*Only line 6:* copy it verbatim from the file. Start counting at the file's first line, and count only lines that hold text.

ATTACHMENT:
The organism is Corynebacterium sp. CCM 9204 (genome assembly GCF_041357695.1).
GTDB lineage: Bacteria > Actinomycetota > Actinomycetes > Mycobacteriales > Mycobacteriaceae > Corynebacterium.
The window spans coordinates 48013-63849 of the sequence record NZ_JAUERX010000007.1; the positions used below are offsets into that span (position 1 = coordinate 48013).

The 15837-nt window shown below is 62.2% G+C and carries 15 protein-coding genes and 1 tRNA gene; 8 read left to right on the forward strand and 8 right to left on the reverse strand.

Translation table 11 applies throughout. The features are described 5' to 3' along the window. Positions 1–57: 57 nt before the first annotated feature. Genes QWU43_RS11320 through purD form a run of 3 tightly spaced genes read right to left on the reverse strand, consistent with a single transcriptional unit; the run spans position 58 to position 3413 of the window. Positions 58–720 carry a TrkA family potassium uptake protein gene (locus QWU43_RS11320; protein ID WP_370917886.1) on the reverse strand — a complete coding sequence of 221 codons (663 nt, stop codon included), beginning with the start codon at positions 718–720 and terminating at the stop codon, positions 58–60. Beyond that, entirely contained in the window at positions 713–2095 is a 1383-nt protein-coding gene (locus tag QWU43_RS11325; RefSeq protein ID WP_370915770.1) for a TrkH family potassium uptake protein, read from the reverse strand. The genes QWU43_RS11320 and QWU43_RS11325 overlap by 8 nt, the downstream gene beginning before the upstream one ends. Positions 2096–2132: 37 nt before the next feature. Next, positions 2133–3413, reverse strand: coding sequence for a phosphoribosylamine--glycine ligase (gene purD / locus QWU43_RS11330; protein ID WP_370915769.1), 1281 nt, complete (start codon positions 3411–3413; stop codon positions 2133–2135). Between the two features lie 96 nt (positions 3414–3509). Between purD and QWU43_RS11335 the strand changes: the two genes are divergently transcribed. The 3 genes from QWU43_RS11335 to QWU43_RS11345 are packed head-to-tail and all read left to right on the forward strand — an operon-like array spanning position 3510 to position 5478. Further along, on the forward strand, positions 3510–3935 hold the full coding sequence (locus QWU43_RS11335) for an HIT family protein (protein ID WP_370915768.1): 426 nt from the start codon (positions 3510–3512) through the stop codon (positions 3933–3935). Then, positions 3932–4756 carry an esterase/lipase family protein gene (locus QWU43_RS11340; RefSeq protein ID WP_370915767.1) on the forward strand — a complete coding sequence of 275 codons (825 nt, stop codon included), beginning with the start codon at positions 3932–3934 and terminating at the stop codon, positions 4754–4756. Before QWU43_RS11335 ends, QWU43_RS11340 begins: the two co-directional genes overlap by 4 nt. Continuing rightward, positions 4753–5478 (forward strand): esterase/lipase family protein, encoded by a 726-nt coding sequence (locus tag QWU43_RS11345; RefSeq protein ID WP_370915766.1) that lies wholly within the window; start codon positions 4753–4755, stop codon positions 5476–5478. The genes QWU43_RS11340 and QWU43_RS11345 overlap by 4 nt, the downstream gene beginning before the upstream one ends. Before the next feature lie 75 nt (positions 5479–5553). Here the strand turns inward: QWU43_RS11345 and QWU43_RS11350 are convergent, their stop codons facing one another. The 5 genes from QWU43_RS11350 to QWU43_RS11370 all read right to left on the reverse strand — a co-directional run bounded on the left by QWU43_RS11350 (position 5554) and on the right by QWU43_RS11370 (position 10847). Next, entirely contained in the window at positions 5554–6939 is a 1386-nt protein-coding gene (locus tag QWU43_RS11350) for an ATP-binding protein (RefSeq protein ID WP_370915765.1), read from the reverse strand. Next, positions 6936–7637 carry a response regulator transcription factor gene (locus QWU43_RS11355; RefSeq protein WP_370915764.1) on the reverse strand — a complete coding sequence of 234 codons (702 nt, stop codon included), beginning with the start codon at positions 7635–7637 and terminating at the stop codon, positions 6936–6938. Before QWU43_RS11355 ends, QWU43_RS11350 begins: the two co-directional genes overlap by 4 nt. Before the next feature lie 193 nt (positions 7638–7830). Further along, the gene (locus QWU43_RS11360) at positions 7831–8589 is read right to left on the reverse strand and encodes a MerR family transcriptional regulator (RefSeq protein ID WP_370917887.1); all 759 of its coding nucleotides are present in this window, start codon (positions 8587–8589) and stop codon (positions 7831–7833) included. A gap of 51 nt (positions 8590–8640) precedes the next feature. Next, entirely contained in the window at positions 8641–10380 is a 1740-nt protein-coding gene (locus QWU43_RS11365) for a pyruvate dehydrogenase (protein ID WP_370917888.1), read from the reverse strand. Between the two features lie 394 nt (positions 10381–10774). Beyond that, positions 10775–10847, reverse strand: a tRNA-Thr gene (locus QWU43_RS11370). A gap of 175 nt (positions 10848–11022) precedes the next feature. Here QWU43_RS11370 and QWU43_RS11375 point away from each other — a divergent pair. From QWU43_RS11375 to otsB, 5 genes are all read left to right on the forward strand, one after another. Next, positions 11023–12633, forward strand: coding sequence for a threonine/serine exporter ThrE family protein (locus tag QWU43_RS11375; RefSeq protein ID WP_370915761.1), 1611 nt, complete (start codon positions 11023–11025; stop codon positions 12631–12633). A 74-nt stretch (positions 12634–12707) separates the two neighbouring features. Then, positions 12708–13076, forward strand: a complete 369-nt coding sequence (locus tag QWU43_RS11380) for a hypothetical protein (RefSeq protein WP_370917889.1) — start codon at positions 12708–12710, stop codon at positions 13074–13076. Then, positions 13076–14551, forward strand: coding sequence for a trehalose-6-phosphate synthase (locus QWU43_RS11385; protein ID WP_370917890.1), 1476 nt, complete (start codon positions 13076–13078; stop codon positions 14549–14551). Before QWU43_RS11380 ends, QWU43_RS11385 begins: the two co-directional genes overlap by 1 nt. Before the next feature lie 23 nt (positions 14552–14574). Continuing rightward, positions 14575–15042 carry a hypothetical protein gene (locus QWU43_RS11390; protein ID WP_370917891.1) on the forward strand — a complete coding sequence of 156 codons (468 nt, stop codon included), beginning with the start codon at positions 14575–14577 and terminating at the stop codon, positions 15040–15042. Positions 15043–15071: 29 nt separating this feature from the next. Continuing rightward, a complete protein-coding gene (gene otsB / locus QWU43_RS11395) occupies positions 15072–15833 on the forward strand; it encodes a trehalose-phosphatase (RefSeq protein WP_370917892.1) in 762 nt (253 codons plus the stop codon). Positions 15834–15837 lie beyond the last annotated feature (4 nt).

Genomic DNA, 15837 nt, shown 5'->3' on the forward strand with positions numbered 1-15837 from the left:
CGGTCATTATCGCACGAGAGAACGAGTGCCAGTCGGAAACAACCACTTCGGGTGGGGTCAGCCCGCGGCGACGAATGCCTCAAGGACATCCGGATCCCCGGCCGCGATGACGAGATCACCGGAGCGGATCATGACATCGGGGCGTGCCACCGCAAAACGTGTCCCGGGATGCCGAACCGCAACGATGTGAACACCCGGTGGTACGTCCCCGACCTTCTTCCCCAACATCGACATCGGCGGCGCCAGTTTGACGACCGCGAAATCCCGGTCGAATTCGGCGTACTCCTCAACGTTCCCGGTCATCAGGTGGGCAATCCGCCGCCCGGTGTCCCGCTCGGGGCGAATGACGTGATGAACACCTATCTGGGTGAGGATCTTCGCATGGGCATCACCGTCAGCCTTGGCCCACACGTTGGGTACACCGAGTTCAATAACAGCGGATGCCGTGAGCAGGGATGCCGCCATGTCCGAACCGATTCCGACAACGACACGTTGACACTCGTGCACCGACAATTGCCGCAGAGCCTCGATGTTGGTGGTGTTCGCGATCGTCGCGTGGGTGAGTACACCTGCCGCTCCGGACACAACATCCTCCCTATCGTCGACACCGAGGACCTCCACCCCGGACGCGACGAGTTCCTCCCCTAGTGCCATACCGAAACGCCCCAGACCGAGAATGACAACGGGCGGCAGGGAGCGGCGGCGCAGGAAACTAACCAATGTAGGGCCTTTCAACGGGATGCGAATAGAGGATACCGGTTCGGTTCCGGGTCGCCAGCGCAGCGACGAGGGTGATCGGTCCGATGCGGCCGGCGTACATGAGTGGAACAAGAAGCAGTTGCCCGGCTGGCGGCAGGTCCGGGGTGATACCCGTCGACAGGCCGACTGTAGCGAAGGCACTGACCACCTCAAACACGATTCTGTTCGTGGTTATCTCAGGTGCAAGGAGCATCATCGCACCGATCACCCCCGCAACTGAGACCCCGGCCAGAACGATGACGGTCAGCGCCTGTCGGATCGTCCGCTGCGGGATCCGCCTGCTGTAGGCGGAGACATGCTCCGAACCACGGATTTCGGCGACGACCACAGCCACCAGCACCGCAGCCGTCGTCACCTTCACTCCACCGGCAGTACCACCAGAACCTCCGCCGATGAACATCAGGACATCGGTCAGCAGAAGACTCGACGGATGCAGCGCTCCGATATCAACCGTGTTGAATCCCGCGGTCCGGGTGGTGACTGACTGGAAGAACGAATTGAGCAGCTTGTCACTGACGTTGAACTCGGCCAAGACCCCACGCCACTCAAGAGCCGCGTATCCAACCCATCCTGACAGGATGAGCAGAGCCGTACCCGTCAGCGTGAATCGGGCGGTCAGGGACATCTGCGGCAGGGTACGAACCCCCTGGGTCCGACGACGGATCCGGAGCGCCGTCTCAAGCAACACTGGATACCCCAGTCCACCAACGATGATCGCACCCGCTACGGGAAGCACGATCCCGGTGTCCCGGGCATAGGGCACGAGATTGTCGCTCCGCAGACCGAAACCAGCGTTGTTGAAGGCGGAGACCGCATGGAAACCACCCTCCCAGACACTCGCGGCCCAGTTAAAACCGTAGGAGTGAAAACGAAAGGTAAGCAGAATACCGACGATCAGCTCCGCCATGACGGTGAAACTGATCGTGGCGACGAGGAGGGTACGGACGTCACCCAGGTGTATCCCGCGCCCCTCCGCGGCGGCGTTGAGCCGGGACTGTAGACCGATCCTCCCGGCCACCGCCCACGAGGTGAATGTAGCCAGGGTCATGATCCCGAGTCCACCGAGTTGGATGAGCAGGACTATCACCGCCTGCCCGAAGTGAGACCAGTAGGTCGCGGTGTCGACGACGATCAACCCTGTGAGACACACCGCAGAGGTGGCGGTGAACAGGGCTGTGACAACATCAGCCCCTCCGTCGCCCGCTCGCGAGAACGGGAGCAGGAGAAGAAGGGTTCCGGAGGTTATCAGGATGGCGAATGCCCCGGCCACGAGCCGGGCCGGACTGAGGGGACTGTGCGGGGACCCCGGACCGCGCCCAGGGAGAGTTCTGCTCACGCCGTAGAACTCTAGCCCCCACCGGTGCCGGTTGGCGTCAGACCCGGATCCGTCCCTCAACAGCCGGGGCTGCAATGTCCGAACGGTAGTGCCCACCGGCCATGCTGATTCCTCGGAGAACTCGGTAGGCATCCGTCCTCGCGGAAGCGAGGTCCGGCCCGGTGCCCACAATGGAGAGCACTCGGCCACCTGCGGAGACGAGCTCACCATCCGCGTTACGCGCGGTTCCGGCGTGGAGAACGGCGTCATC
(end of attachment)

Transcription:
Genomic DNA, 15837 nt, shown 5'->3' on the forward strand with positions numbered 1-15837 from the left: